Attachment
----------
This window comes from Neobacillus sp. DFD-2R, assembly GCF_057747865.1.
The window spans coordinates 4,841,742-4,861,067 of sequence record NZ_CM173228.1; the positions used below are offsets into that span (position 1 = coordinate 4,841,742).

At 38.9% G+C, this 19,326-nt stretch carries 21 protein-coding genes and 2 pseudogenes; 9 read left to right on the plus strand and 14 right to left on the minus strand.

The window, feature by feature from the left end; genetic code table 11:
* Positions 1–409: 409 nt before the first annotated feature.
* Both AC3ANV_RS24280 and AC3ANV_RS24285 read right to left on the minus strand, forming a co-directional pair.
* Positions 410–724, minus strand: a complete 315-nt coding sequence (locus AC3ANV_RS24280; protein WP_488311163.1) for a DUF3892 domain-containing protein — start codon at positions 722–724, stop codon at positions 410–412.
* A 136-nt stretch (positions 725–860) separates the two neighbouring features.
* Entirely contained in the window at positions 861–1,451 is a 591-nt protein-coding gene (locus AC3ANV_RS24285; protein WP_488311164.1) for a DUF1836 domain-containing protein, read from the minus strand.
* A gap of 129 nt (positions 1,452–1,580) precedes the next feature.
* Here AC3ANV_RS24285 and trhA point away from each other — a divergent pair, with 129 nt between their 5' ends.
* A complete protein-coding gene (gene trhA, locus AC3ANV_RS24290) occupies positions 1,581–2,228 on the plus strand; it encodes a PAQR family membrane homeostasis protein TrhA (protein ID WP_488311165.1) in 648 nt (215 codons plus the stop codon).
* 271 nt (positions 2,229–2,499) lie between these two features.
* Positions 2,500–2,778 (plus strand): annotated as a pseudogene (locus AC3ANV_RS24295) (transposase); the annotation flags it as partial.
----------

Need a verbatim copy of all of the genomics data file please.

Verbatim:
This window comes from Neobacillus sp. DFD-2R, assembly GCF_057747865.1.
The window spans coordinates 4,841,742-4,861,067 of sequence record NZ_CM173228.1; the positions used below are offsets into that span (position 1 = coordinate 4,841,742).

At 38.9% G+C, this 19,326-nt stretch carries 21 protein-coding genes and 2 pseudogenes; 9 read left to right on the plus strand and 14 right to left on the minus strand.

The window, feature by feature from the left end; genetic code table 11:
* Positions 1–409: 409 nt before the first annotated feature.
* Both AC3ANV_RS24280 and AC3ANV_RS24285 read right to left on the minus strand, forming a co-directional pair.
* Positions 410–724, minus strand: a complete 315-nt coding sequence (locus AC3ANV_RS24280; protein WP_488311163.1) for a DUF3892 domain-containing protein — start codon at positions 722–724, stop codon at positions 410–412.
* A 136-nt stretch (positions 725–860) separates the two neighbouring features.
* Entirely contained in the window at positions 861–1,451 is a 591-nt protein-coding gene (locus AC3ANV_RS24285; protein WP_488311164.1) for a DUF1836 domain-containing protein, read from the minus strand.
* A gap of 129 nt (positions 1,452–1,580) precedes the next feature.
* Here AC3ANV_RS24285 and trhA point away from each other — a divergent pair, with 129 nt between their 5' ends.
* A complete protein-coding gene (gene trhA, locus AC3ANV_RS24290) occupies positions 1,581–2,228 on the plus strand; it encodes a PAQR family membrane homeostasis protein TrhA (protein ID WP_488311165.1) in 648 nt (215 codons plus the stop codon).
* 271 nt (positions 2,229–2,499) lie between these two features.
* Positions 2,500–2,778 (plus strand): annotated as a pseudogene (locus AC3ANV_RS24295) (transposase); the annotation flags it as partial.